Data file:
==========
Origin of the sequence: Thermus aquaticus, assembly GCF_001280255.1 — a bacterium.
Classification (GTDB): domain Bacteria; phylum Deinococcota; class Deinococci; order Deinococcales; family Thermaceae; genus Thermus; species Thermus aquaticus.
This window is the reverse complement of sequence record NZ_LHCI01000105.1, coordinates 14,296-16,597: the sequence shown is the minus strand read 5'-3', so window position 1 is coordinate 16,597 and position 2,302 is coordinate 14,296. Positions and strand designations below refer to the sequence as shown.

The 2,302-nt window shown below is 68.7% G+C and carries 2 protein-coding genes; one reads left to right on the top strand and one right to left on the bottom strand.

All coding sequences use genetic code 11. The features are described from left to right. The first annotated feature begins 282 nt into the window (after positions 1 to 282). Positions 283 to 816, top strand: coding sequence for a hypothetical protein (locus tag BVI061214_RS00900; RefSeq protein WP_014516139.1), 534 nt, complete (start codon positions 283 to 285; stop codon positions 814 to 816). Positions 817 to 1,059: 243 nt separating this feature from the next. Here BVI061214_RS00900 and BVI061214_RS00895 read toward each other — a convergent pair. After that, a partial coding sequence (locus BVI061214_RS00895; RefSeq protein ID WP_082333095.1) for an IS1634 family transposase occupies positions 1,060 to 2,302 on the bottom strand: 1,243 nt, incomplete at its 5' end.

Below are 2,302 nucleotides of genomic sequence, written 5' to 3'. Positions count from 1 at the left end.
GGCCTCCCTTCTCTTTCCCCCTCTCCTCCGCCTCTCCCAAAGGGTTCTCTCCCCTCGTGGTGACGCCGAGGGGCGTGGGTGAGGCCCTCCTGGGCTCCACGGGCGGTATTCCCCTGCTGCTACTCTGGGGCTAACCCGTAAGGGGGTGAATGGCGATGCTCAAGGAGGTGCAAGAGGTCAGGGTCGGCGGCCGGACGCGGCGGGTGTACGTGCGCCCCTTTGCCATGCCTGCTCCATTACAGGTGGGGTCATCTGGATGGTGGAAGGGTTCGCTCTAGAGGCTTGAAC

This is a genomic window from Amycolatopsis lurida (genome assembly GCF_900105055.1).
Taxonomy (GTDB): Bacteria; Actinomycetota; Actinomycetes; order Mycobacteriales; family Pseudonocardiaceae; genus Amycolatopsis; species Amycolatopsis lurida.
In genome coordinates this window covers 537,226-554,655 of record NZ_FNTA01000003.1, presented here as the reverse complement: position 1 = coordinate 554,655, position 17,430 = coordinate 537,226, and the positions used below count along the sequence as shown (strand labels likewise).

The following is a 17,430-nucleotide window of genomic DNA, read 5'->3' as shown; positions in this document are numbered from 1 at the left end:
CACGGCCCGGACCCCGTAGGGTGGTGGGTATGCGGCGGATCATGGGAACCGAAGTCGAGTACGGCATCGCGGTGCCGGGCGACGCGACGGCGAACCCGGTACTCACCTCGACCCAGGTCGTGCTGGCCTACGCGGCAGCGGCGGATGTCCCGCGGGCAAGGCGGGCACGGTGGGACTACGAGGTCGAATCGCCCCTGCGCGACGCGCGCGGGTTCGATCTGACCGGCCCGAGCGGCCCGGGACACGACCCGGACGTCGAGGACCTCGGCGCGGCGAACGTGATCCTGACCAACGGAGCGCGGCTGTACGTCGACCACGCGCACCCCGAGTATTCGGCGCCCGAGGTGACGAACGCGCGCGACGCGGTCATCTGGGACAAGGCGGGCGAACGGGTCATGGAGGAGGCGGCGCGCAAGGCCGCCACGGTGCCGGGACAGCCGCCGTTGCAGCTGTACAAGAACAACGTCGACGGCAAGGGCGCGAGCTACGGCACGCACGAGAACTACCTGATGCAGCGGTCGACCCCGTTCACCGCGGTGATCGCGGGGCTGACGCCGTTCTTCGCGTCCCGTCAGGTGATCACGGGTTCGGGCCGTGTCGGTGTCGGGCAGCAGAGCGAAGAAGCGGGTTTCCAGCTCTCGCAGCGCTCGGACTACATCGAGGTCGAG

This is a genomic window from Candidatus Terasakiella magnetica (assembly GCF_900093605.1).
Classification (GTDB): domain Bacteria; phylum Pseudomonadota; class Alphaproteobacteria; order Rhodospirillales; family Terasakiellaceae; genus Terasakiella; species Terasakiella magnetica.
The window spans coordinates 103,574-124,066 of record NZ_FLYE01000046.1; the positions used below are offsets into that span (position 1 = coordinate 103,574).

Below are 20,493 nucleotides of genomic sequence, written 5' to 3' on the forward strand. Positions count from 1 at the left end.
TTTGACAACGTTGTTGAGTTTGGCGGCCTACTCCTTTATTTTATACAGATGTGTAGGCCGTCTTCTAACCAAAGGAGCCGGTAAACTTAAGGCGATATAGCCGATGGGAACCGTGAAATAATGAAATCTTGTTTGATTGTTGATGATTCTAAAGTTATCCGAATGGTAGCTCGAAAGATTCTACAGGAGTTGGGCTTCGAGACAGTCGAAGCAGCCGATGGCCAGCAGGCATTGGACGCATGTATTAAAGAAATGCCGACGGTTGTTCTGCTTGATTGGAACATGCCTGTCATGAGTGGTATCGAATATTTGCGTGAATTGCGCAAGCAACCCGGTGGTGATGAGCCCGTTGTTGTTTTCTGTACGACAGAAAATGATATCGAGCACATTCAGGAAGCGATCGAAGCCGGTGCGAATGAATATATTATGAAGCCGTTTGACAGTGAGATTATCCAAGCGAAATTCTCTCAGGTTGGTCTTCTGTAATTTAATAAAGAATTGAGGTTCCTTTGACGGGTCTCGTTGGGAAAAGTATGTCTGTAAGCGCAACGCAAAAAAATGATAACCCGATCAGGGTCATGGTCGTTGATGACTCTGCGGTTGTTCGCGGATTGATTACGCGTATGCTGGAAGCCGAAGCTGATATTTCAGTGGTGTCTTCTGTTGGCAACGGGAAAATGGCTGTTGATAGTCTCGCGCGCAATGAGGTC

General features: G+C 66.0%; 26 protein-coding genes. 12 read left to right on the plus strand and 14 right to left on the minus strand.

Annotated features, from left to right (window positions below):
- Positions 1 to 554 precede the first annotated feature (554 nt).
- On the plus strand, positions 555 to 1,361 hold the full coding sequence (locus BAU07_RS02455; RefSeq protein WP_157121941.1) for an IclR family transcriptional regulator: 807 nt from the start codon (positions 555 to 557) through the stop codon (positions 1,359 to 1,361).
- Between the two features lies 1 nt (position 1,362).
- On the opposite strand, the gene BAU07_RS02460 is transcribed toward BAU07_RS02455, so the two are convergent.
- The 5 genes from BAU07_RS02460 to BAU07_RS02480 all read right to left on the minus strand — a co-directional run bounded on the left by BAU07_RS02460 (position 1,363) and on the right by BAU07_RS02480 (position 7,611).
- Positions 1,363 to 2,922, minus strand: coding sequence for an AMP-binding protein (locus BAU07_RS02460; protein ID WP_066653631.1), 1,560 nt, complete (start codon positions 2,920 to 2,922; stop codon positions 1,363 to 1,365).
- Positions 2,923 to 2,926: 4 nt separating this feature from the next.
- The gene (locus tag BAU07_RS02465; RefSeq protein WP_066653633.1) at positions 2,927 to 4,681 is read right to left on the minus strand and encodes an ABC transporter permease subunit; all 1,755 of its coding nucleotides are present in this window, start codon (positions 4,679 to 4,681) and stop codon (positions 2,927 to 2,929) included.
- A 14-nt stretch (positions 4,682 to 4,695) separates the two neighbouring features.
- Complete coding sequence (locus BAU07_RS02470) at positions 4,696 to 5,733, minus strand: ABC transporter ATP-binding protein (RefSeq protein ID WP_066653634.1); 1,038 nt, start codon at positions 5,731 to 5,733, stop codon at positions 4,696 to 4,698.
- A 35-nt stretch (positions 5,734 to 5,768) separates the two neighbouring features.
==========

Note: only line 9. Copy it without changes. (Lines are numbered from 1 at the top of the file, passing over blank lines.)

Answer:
Taxonomy (GTDB): Bacteria; Actinomycetota; Actinomycetes; order Mycobacteriales; family Pseudonocardiaceae; genus Amycolatopsis; species Amycolatopsis lurida.